I finally got to quit my official full time job last week. It was a long time coming and I'm really pleased with it. It's nerve-wracking, especially considering the student loan debt and my financial goals for this year, but there are many good reasons for it and it was well thought-out.
The main reason for the job move is that my husband and I really believe that Jackson can facilitate a large theater, but I simply did not have the time to devote to it. I had severely underestimated the amount of time running a small non profit takes, especially when you are doing it by yourself. I'm sticking around for a couple more weeks, but after that you can expect that I will be writing a lot more about Acting Out! and what we are planning and doing next. I have this phenomenal book called "How to Run a Theatre" that I had read before, but not deliberately used. I am now going step by step through the book and doing absolutely everything that it tells me to do. I also have a good friend of mine that is going to help me with the business end of things, and we will probably be working on getting a fundraiser together in the next couple of months so that we can do a show this summer. This is going to be completely worth it. All of our hard work and sacrifices (financially) that we will probably have to make are going to pale in comparison to what we're going to accomplish here. Don't ask me how I know. I just do.
There are a plethora of other reasons for quitting this particular job that I am not going to go into, but suffice it to say that it's going to majorly improve my temperament.
Yesterday I took my little guy to the doctor for his 2 month appointment. He did awesome the entire time, even when they took his temperature (although he did keep looking at me like, "Whoa, Mom. There is something stuck where it shouldn't be). He weighs 11 lbs 9 oz now and is 24 inches long. Big guy.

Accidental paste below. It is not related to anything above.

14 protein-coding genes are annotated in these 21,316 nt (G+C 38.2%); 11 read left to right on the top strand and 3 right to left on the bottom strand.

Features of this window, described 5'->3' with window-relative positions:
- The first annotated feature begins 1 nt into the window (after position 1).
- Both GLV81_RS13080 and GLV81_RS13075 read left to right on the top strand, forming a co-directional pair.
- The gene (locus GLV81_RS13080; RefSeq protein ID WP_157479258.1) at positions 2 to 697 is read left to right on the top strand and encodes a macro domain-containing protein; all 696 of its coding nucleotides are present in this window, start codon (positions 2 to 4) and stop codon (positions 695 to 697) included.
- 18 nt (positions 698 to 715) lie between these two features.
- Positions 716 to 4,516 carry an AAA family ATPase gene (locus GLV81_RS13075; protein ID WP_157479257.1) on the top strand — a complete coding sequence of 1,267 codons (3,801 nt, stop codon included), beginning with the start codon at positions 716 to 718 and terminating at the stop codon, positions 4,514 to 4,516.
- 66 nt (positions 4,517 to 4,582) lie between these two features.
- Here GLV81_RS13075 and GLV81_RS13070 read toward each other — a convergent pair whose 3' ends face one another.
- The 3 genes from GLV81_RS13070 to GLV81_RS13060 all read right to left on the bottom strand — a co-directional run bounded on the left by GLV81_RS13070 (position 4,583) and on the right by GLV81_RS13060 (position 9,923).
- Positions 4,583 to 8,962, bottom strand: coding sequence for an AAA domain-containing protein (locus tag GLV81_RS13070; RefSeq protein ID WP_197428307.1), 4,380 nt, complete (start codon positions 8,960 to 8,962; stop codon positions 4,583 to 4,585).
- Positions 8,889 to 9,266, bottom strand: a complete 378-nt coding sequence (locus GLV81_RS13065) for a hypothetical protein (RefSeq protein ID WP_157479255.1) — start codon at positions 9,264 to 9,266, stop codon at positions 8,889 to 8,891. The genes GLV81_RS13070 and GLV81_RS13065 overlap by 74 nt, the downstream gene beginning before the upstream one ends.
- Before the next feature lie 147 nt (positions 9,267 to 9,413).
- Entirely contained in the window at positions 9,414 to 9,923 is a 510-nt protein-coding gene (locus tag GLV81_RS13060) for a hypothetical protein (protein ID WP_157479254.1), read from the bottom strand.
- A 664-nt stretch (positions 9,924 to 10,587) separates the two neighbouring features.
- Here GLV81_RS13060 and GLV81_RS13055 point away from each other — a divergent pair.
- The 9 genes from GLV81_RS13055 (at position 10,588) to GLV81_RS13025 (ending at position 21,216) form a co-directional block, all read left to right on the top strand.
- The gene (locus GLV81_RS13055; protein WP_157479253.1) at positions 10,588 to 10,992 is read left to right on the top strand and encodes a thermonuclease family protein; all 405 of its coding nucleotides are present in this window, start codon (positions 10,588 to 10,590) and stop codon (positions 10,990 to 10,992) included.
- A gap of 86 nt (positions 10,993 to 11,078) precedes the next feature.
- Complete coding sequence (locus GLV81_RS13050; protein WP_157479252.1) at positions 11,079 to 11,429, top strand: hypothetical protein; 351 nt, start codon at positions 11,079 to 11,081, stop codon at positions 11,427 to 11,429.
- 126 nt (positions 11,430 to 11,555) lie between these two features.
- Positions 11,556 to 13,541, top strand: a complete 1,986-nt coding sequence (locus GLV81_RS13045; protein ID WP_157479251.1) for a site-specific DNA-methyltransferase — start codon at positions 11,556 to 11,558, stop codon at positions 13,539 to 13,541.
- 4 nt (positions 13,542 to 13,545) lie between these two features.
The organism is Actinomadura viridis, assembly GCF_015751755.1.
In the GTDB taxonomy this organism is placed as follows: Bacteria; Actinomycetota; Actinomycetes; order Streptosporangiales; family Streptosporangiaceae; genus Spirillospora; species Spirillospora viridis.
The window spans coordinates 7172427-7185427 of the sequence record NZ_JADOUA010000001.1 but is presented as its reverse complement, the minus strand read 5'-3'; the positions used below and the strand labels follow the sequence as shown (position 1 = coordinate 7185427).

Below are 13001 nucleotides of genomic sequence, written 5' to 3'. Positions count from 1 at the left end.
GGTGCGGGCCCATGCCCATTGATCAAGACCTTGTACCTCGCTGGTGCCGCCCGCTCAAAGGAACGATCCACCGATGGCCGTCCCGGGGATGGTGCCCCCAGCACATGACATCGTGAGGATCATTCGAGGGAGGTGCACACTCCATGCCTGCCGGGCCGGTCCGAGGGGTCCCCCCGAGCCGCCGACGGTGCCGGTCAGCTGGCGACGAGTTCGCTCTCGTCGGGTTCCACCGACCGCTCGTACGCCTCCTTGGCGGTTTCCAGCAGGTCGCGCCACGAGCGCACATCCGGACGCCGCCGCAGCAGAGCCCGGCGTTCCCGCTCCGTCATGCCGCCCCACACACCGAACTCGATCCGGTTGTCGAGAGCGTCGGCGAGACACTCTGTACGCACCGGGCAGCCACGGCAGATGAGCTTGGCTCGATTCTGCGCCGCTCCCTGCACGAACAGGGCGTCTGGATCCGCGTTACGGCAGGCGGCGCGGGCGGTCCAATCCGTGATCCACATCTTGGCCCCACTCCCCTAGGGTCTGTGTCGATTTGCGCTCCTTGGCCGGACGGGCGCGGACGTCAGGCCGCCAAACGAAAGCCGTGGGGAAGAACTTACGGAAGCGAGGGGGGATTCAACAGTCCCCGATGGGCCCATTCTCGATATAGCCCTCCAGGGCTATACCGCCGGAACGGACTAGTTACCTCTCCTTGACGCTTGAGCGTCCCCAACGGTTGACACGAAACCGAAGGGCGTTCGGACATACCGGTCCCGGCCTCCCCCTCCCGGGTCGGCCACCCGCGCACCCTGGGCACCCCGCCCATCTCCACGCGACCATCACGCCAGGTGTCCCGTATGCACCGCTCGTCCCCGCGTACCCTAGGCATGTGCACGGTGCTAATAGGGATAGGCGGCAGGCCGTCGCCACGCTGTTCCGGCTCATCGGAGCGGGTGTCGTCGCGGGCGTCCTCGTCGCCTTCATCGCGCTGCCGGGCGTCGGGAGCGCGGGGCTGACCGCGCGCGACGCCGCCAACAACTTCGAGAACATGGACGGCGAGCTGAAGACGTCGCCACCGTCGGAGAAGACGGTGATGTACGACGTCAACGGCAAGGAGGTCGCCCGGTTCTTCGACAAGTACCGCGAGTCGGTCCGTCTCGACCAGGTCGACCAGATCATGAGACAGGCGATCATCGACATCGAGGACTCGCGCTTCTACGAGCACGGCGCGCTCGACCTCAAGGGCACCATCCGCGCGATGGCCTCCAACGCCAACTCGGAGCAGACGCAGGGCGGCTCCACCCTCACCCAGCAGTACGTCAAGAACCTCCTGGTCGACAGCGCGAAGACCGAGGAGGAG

And then came the shots.
For those people who know me, they probably would say that I would be really chill about my kid getting shots. I have a really high pain tolerance and usually am very rational (i.e. it's really quick, shots don't hurt that much, he'll forget it in a few hours, etc.).
The nurse came in with her three syringes and her lower lip stuck out at me. I laughed and asked her if the moms usually cried more than the babies do. She smiled, "I cried more than the baby the first time I gave an infant shot." "That's weird," I thought.
She asked me to hold his knee so that he didn't jerk his leg. I grabbed it and started talking to him. He was looking around, cooing, blissfully unaware of what was about to happen. Until she stuck him.
His leg went stiff. His eyes got huge and went straight to me and stared at me for what seemed like forever. Then his face got red and his mouth just opened. But he was so upset that no sound even came out.
I am not ashamed to say that I started bawling. It was traumatic. And we had to do it in the other leg too.
On the way out to the car, I promised Noah ponies, baseball tickets, ice cream, and special edition hot wheels. I cried on the way home, too.
In fact, I have little tears in my eyes right now.
He has to get more shots in two more months. I told Jordan that he's taking him. I'll be darned if I ever do that again.